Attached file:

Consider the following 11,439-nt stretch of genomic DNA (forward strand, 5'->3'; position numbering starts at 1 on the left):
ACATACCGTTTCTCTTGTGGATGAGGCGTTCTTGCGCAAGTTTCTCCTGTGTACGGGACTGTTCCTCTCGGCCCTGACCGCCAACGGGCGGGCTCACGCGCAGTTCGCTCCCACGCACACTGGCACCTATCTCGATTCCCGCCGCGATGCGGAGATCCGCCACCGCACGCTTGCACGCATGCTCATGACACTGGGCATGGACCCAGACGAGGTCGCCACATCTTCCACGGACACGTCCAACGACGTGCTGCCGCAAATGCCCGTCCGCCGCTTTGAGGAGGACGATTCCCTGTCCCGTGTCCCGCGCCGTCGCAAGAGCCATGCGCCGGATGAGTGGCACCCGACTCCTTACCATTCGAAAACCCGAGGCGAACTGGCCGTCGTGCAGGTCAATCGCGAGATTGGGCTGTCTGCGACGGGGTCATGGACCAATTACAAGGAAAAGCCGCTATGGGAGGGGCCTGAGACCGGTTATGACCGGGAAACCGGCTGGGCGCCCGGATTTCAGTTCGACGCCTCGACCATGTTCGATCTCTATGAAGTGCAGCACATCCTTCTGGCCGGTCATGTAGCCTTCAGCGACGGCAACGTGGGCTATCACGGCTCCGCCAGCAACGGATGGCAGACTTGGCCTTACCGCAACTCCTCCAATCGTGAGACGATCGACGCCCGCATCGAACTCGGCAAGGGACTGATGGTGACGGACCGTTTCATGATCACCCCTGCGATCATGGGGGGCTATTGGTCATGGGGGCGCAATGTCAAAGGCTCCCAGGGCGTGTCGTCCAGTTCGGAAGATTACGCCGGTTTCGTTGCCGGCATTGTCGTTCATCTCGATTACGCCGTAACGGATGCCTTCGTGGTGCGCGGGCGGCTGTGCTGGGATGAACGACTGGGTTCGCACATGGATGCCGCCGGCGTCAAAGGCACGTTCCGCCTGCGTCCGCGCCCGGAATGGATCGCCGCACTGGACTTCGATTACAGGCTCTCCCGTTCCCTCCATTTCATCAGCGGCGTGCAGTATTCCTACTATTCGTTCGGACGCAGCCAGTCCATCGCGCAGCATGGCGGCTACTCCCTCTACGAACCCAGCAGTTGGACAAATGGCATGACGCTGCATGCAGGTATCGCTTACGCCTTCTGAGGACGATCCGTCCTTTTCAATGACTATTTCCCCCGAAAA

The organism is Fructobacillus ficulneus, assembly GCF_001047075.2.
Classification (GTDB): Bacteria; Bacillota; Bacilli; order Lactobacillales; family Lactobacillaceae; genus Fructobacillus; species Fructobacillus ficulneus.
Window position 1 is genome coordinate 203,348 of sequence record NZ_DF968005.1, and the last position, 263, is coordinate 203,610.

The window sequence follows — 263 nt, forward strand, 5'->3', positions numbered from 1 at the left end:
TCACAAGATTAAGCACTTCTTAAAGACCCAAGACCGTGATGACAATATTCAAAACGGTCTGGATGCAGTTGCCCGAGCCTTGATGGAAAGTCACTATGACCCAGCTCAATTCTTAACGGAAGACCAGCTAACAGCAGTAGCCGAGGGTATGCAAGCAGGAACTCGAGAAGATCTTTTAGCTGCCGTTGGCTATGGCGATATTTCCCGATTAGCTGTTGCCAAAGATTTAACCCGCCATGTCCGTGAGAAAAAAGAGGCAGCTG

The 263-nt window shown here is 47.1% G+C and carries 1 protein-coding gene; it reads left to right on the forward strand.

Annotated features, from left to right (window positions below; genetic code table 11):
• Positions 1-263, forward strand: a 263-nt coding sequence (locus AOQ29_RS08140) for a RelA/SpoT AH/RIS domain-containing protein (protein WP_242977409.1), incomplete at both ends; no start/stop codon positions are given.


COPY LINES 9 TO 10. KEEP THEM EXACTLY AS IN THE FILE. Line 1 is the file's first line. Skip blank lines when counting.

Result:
Annotated features, from left to right (window positions below; genetic code table 11):
• Positions 1-263, forward strand: a 263-nt coding sequence (locus AOQ29_RS08140) for a RelA/SpoT AH/RIS domain-containing protein (protein WP_242977409.1), incomplete at both ends; no start/stop codon positions are given.